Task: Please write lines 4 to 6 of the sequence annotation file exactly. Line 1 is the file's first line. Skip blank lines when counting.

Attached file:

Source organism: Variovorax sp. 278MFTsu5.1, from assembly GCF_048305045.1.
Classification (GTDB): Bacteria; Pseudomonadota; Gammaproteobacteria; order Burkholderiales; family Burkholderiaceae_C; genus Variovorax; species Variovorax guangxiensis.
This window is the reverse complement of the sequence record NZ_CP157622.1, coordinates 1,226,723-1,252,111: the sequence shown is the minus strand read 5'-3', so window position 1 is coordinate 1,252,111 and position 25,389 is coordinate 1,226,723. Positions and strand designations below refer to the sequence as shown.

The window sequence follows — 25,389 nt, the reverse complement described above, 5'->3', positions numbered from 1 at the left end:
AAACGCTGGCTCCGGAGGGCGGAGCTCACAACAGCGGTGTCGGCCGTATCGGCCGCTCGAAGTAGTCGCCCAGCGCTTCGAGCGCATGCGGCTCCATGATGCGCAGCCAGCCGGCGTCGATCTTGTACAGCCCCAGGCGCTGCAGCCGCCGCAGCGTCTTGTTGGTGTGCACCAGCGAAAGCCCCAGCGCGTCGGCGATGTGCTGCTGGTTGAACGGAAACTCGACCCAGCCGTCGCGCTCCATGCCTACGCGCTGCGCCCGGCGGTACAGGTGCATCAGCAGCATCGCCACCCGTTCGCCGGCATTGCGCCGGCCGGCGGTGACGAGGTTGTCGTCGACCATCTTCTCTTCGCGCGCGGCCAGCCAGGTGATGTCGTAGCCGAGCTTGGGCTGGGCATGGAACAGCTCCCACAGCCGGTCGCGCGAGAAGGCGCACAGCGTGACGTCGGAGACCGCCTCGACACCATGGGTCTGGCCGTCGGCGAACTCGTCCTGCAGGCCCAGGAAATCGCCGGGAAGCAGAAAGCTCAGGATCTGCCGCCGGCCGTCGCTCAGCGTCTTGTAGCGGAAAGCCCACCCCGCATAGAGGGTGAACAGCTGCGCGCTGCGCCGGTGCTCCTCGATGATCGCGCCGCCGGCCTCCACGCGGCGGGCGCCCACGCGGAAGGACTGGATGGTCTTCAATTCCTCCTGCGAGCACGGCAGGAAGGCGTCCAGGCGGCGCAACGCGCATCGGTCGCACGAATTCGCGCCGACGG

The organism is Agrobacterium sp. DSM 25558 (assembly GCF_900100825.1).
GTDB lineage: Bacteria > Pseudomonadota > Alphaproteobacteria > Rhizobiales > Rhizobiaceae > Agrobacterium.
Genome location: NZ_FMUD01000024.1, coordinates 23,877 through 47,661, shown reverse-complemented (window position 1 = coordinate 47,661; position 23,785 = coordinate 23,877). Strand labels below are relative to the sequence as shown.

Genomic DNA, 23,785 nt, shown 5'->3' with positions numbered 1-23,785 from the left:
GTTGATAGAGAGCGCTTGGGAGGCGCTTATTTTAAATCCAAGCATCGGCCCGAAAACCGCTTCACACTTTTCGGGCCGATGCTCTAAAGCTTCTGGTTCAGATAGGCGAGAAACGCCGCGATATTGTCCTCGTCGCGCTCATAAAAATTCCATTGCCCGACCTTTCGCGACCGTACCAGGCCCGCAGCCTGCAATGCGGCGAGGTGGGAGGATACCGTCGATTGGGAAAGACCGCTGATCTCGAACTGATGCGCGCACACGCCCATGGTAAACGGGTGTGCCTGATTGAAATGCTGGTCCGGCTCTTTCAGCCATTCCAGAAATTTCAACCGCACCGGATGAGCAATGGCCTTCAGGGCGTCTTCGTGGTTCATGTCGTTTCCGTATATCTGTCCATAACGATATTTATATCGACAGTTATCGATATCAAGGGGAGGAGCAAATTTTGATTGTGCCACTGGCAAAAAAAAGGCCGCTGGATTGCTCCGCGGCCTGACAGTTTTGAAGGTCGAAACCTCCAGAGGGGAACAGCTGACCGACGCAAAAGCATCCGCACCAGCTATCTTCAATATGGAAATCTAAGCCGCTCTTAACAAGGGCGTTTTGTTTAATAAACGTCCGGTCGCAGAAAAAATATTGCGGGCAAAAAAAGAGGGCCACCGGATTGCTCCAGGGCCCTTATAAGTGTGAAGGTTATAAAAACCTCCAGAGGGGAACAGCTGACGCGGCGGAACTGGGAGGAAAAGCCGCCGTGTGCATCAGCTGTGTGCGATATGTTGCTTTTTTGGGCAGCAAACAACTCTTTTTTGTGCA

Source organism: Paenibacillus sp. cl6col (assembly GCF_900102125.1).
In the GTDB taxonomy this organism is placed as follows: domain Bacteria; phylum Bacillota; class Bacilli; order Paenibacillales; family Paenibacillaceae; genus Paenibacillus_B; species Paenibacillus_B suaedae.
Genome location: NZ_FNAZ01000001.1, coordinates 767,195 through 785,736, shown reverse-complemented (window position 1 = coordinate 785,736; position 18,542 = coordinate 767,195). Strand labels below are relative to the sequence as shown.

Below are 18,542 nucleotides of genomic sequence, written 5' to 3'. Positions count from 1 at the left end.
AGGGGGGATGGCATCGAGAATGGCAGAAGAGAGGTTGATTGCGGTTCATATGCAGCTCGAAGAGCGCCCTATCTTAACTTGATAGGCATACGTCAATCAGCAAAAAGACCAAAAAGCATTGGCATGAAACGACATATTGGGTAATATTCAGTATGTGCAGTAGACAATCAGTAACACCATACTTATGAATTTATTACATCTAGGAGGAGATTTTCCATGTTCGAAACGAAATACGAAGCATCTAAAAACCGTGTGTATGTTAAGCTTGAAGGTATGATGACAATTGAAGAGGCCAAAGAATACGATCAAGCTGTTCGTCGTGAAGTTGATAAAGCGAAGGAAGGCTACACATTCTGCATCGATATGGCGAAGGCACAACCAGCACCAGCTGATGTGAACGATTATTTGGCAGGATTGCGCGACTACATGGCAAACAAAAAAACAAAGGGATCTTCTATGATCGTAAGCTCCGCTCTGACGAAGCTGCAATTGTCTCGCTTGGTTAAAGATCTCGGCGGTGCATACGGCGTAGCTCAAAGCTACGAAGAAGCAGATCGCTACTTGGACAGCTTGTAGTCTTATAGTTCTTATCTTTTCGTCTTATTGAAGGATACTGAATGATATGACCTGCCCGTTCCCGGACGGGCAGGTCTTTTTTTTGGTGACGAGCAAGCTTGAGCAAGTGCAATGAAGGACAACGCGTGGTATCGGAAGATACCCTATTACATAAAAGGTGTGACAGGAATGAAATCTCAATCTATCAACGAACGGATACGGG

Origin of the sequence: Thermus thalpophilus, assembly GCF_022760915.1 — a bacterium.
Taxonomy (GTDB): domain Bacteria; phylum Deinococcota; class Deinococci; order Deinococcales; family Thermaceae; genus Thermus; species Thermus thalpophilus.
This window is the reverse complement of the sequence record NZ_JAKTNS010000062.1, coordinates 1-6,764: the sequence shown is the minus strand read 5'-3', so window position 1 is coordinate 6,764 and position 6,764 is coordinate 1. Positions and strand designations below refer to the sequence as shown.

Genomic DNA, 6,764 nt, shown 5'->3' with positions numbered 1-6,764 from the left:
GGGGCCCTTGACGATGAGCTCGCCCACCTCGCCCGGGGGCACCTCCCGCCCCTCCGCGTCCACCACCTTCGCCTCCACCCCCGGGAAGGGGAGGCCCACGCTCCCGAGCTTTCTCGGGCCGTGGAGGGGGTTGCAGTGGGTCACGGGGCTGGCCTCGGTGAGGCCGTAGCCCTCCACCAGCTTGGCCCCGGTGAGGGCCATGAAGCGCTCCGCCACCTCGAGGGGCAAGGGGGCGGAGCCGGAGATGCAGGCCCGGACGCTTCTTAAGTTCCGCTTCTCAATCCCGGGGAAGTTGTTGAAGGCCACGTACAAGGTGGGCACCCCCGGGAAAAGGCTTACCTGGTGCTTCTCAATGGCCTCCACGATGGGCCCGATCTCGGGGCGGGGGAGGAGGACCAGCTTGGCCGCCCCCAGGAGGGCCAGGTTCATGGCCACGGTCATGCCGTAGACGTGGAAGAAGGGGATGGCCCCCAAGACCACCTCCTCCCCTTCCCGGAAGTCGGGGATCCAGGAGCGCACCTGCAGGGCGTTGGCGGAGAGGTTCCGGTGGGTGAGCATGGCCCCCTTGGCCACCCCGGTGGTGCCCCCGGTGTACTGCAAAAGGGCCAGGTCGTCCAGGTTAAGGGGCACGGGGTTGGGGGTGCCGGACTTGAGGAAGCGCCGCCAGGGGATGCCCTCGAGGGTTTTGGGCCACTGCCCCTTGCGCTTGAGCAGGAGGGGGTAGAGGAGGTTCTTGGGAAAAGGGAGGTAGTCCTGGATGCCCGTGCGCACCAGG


The window sequence follows — 25,389 nt, the reverse complement described above, 5'->3', positions numbered from 1 at the left end:
AAACGCTGGCTCCGGAGGGCGGAGCTCACAACAGCGGTGTCGGCCGTATCGGCCGCTCGAAGTAGTCGCCCAGCGCTTCGAGCGCATGCGGCTCCATGATGCGCAGCCAGCCGGCGTCGATCTTGTACAGCCCCAGGCGCTGCAGCCGCCGCAGCGTCTTGTTGGTGTGCACCAGCGAAAGCCCCAGCGCGTCGGCGATGTGCTGCTGGTTGAACGGAAACTCGACCCAGCCGTCGCGCTCCATGCCTACGCGCTGCGCCCGGCGGTACAGGTGCATCAGCAGCATCGCCACCCGTTCGCCGGCATTGCGCCGGCCGGCGGTGACGAGGTTGTCGTCGACCATCTTCTCTTCGCGCGCGGCCAGCCAGGTGATGTCGTAGCCGAGCTTGGGCTGGGCATGGAACAGCTCCCACAGCCGGTCGCGCGAGAAGGCGCACAGCGTGACGTCGGAGACCGCCTCGACACCATGGGTCTGGCCGTCGGCGAACTCGTCCTGCAGGCCCAGGAAATCGCCGGGAAGCAGAAAGCTCAGGATCTGCCGCCGGCCGTCGCTCAGCGTCTTGTAGCGGAAAGCCCACCCCGCATAGAGGGTGAACAGCTGCGCGCTGCGCCGGTGCTCCTCGATGATCGCGCCGCCGGCCTCCACGCGGCGGGCGCCCACGCGGAAGGACTGGATGGTCTTCAATTCCTCCTGCGAGCACGGCAGGAAGGCGTCCAGGCGGCGCAACGCGCATCGGTCGCACGAATTCGCGCCGACGG

The organism is Agrobacterium sp. DSM 25558 (assembly GCF_900100825.1).